Proof implied

October 2, 1947
Los Angeles

When Long Beach evangelist Dr. Charles E. Fuller was born, to Henry and Helen Day Fuller, 60 years ago at 255 S. Hill Street, birth certificates were not recorded. So when he sought to obtain a passport for a European revival tour, some clever proof was necessary to satify the pencil pushers. In Superior Judge Harold B. Jeffrey’s court today, he fervently hoped that a photograph of the infant Fuller taken at a studio at 41 S. Main would be sufficient. (at left, Fuller’s childhood home)

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Kim Cooper

Kim Cooper is the creator of 1947project, the crime-a-day time travel blog that spawned Esotouric’s popular crime bus tours, including The Real Black Dahlia. She is the author of The Kept Girl, the acclaimed historical mystery starring the young Raymond Chandler and the real-life Philip Marlowe, and of The Raymond Chandler Map of Los Angeles. With husband Richard Schave, Kim curates the Salons and forensic science seminars of LAVA- The Los Angeles Visionaries Association. When the third generation Angeleno isn’t combing old newspapers for forgotten scandals, she is a passionate advocate for historic preservation of signage, vernacular architecture and writer’s homes. Kim was for many years the editrix of Scram, a journal of unpopular culture. Her books include Fall in Love For Life, Bubblegum Music is the Naked Truth, Lost in the Grooves and an oral history of Neutral Milk Hotel.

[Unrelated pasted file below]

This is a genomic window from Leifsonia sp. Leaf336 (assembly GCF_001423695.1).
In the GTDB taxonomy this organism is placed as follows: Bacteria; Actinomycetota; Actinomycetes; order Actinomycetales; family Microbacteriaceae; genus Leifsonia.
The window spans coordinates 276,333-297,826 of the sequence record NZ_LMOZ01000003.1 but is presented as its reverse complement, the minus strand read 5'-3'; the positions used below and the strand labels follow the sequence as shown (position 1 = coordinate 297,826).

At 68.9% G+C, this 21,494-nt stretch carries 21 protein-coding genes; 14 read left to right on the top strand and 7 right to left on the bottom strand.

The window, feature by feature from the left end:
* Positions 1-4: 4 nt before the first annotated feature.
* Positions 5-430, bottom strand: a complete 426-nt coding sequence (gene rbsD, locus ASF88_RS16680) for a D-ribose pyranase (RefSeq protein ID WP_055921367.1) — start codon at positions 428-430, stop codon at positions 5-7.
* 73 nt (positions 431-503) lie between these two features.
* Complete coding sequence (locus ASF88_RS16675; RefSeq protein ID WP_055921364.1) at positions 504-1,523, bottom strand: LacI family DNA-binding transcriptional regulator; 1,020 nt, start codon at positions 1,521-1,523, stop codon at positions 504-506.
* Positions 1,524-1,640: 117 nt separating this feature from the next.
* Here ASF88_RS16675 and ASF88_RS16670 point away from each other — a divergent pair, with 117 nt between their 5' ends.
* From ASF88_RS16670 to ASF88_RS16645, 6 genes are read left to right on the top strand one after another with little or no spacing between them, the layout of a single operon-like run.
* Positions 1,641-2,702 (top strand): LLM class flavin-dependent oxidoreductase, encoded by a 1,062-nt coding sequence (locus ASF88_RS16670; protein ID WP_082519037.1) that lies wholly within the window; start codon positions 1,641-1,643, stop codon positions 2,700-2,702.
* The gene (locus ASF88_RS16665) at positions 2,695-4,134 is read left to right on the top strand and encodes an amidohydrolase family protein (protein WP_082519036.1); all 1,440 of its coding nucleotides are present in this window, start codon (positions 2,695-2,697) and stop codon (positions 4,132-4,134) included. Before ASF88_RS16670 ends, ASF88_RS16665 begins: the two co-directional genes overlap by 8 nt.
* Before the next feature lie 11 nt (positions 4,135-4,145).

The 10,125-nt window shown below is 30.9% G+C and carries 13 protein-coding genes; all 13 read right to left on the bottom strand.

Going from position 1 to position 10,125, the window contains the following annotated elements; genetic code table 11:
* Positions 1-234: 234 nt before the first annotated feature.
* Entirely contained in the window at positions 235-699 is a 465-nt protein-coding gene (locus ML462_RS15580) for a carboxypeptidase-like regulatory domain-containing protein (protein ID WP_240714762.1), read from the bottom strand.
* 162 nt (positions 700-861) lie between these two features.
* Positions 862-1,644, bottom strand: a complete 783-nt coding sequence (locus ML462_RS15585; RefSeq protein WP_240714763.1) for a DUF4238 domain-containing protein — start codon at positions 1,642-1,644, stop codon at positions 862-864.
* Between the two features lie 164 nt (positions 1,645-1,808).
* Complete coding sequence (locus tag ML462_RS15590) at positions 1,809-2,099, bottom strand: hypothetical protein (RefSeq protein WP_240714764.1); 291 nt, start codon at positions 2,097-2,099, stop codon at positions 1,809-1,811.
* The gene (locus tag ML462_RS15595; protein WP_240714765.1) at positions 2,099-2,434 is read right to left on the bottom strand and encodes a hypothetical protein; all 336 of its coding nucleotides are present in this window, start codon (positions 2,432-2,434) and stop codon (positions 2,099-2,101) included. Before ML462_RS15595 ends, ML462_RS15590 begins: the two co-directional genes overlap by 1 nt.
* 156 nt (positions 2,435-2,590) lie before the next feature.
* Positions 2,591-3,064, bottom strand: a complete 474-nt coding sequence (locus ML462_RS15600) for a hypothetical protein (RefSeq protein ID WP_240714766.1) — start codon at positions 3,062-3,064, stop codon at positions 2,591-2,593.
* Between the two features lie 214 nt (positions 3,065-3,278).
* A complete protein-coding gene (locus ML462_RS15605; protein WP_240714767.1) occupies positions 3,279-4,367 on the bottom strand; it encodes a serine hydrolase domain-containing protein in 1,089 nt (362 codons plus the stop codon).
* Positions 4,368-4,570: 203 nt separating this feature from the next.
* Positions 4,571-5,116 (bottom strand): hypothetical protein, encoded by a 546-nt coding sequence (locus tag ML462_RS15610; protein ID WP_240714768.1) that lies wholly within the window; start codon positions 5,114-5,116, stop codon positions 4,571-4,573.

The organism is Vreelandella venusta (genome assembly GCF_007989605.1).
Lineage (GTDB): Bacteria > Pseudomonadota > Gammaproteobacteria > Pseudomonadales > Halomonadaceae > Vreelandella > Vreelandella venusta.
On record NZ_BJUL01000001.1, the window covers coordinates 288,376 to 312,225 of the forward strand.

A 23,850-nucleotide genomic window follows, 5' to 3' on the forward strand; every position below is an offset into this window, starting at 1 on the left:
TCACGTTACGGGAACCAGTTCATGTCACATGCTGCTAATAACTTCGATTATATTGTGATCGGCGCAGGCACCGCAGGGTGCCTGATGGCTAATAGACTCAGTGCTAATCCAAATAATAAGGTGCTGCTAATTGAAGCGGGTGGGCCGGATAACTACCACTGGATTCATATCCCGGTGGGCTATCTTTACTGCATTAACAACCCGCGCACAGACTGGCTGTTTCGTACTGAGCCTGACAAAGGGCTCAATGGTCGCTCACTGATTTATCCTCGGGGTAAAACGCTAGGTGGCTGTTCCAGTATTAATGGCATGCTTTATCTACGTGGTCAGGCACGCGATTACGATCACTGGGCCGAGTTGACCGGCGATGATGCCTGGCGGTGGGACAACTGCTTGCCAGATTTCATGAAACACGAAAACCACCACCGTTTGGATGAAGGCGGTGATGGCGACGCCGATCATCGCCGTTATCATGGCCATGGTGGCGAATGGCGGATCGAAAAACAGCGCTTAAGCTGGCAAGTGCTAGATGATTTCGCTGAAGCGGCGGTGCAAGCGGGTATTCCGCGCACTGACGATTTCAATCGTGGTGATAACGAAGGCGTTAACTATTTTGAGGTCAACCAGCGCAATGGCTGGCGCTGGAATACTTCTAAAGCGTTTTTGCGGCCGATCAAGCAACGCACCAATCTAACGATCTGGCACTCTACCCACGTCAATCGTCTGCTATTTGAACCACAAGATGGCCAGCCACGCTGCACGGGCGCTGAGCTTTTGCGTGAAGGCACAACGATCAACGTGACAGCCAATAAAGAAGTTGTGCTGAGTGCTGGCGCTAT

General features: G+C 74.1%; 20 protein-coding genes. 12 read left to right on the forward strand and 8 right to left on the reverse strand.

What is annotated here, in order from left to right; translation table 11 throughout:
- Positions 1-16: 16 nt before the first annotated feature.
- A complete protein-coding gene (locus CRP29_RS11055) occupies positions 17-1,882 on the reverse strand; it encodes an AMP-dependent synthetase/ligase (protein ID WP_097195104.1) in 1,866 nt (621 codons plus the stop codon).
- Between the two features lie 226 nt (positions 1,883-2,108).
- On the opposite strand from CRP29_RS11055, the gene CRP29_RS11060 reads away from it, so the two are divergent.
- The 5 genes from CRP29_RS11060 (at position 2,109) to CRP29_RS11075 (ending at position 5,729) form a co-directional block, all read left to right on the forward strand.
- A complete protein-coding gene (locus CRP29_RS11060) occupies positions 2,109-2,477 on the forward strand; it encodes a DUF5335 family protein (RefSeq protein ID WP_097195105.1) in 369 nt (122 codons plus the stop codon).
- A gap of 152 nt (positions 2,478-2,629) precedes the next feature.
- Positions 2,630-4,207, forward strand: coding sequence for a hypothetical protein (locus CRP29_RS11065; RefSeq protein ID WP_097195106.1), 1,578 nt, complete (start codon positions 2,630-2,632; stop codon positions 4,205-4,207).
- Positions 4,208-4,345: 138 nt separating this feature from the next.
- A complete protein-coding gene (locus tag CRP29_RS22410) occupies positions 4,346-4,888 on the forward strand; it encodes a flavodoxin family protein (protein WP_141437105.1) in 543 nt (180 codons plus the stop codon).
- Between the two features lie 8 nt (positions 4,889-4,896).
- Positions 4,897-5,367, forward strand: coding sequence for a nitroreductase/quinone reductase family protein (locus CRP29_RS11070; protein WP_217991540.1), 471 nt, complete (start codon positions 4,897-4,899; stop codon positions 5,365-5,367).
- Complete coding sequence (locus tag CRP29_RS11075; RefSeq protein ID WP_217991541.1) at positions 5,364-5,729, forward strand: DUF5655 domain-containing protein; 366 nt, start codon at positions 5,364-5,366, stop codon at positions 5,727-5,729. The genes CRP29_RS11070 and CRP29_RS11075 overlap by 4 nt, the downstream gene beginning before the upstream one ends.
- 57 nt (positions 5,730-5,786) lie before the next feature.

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  1. Sister Ollie died happy, according to her mother, Sister Sibbie, the superintendent at Sunshine Mission, 558 S. Wall St., a shelter for homeless women and children on skid row.

    “Ollie died among people who really loved her and idealized her,â€Â her mother said during the funeral, where a sunbeam lit a cross of red carnations in memory of the woman who died at the age of 40.

    “They welcome her, the children especially, with glad cries of ‘Ollie!’ Whenever she enters,â€Â The Times said the year before in a story about the shelter. “At the mission she keeps busy. Sometimes she poses in tableaus that illustrate sermons. At others you hear her voice on the mission telephone: ‘This is the Sunshine Mission and God bless you.’ You see her dressing some little ragged child or helping her mother.â€Â

    Of course the world knew her by another name, the one all over the movie marquees 20 years before. Back when Rudolf Valentino put metal bars over his bedroom windows to prevent nocturnal visits from star-struck college girls. An agent found her in a candy store and she was soon presented to Hollywood as one of the WAMPAS babies, selected by the movie industry’s agents and publicity men.

    After that came money and stardom, 11 movies in two years, a couple of bad marriages, a fight with the studio that ended her career, a flirtation with radio and stage, and then a long series of appearances as one of the three-dot items headed “Remember When?â€Â at the end of Hollywood gossip columns.

    “— Clad in a costume so scanty that even chorus girls paled, had to ride from dressing-room to set in a closed car because so many studio employees were at windows when she went afoot… When beautiful-bodied —- sent a makeup man back to his department boss in a hurry, with orders to be replaced by a woman because that day she was to be made up ‘all over’ for a bathing sequence…â€Â

    “When —, who had accumulated 14 fur coats during her lush starring days, began selling them off one by one when adversity came…â€Â

    And then the headline:


    Many years later, she got one of the first eight stars on the Hollywood Walk of Fame. The next time you’re at Hollywood Boulevard and Highland Avenue, look for Sister Ollie, or as she was in the silent movies: Olive Borden.

    Bonus factoid: Olive Borden outlived her stunt double, Elva Simmons, who died in 1938 at the age of 39.


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